The way Small Great Things is written is both powerful and provocative. The story centers around racism, internal biases, and privilege. Picoult doesn’t tip-toe around these topics in an attempt to make readers feel less uncomfortable, instead she shines a blaring spotlight on them. It’s blatant, it’s in your face, and it’s incredibly important.

As a nurse, the fact that the story’s protagonist was a nurse on trial for possible medical neglect was intriguing and the biggest reason I picked up this story. And while there’s no way I would ever be able to completely find myself in Ruth’s shoes, there were aspects of her story that I could sympathize with. Getting thrown under the bus by the hospital in the face of a lawsuit, having your license suspended, needing to prove yourself in a court as a capable nurse; these are every nurses’ greatest fears and for Ruth, it was even worse know the color of skin was the reasoning behind many of the decisions made.

My biggest issue with the book was the ending. On the one hand, I appreciated what Picoult was attempting to accomplish by giving Turk that closure: in a perfect world, people would learn and grow from their racism. However, this isn’t a perfect world and I found it almost unbelievable to find a member of a white supremacist group have a change of heart in that matter. While I would love to believe that people are capable of that degree of change, in my experience it’s unlikely.

Small Great Things is another engaging, thought-provoking book by Jodi Picoult that will leaving a lasting impact on me and my actions. The book centers around the incredibly important and relevant topics of racism and privilege in our country in a page-turning story sure to keep readers on the edge of their seats.

ARC REVIEW: You Lucky Dog – Julia London ⭐️ ⭐️ ½

Title: You Lucky Dog
Author: Julia London
Rating: ★★½

ARC provided by Berkley through NetGalley.

I never thought a book about dogs would disappoint me so greatly. At first glance, You Lucky Dog seems like everything I could ask for in a book: an accidental dog switch leading to a romantic match between their owners? Sign me up. However, between the lukewarm romance and the writing, I was pretty indifferent towards the story.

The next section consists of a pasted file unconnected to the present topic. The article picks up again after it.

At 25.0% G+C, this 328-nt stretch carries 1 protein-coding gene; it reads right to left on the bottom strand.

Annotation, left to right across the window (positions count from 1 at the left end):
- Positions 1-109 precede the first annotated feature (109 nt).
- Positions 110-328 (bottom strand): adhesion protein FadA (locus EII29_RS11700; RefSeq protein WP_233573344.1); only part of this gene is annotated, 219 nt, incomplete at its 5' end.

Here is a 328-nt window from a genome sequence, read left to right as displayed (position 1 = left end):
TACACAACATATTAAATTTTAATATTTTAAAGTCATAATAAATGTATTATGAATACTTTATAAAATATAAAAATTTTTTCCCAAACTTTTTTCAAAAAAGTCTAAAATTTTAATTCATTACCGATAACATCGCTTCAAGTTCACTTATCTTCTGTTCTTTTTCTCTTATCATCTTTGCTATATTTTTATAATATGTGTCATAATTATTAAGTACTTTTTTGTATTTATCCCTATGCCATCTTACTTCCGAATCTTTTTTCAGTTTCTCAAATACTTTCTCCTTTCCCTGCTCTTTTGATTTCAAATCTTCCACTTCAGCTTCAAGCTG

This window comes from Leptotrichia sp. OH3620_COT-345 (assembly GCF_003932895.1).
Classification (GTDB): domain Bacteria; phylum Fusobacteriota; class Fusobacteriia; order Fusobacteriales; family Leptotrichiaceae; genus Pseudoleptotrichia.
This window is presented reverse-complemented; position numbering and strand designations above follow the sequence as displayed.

I am never a fan of long passages of text and exposition, and unfortunately You Lucky Dog was full of them. I can’t tell you how many chapters were dedicated to painstakingly describing every minute of Carly’s day in detail. I don’t care and it lends absolutely nothing to the story. I also wasn’t a fan of Max’s internal dialogue. Max is a neuroscientist, yes, but I found it super pretentious and annoying whenever he would think something like, “the norepinephrine levels were increasing throughout my body at the thought” instead of simply, “the thought was exciting me.”

The book does shine a light on autism awareness which was really appreciated. The author did a great job showing some of the challenges of living with someone/having a family member with autism. Max’s brother, Jamie, plays an important role in this book and it felt honest and realistic.

As a dog lover, I was really looking forward to You Lucky Dog. Who could resist that cover or the synopsis? But when it came down to it, I did not enjoy the writing style and the story itself was mediocre.

ARC REVIEW: Foul Is Fair – Hannah Capin

42595554Title: Foul Is Fair
Author: Hannah Capin
Rating: ★★

ARC provided by the publisher. 

What is this book about? The premise is amazing. This is a story about a group of teenage girls enacting revenge on a group of prep boys after one of the girls was assaulted at a party. The book is a loose retelling of Macbeth, which happens to be one of my favorite Shakespeare plays, with a little bit of inspiration from Heathers.

What did I like? I really loved the Macbeth retelling angle. The nods to original play are subtle, but so extremely well done. I also really liked that Jade and her friends were unapologetically the mean girls and owned it. There was no apologies for their behavior and they didn’t have a holier than thou attitude.